The Terror War is not an event, or a campaign, or even a crusade; it is a system. Its purpose is not to eliminate "terrorism" (however this infinitely elastic term is defined) but to perpetuate itself, to do what it does: make war. This system can be immensely rewarding, in many different ways, for those who operate or assist it, whether in government, media, academia, or business. This too is a self-sustaining dynamic, a feedback loop that gives money, power and attention to those who serve the system; this elevated position then allows them to accrue even more money, power and attention, until in the end -- as we can plainly see today -- any alternative voices and viewpoints are relegated to the margins. They are "unserious." They are unimportant. They are not allowed to penetrate or alter the operations of the system.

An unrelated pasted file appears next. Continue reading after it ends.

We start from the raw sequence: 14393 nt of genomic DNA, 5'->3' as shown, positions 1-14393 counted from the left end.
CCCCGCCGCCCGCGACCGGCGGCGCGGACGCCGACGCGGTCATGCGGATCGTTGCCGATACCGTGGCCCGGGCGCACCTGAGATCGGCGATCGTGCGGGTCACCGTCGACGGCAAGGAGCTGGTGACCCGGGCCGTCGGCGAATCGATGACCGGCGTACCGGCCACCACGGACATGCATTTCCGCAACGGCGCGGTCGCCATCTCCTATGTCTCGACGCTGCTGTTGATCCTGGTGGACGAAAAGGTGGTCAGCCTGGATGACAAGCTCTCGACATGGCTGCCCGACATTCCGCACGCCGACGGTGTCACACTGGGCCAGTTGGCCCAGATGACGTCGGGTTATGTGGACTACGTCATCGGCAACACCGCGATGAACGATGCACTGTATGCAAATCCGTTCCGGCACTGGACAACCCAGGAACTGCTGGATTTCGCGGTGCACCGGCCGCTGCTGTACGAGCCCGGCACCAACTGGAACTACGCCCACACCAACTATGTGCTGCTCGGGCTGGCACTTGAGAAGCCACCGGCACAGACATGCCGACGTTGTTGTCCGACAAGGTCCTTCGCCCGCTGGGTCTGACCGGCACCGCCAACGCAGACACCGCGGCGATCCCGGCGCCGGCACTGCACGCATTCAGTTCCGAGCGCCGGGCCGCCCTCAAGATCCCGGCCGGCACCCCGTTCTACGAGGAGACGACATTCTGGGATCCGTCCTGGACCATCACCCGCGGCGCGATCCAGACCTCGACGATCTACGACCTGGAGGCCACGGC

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Above I identify several tangible ways that American militarization affects the non-rich. There are other more elusive yet still significant ways. War-making create cynicism, hopelessness, and anger that the angry direct at the poor and people of color. A war-making country is a colder, crueler, more conservative place. How's that for the "well-being of the American middle class?"
This post is an edited version of this one.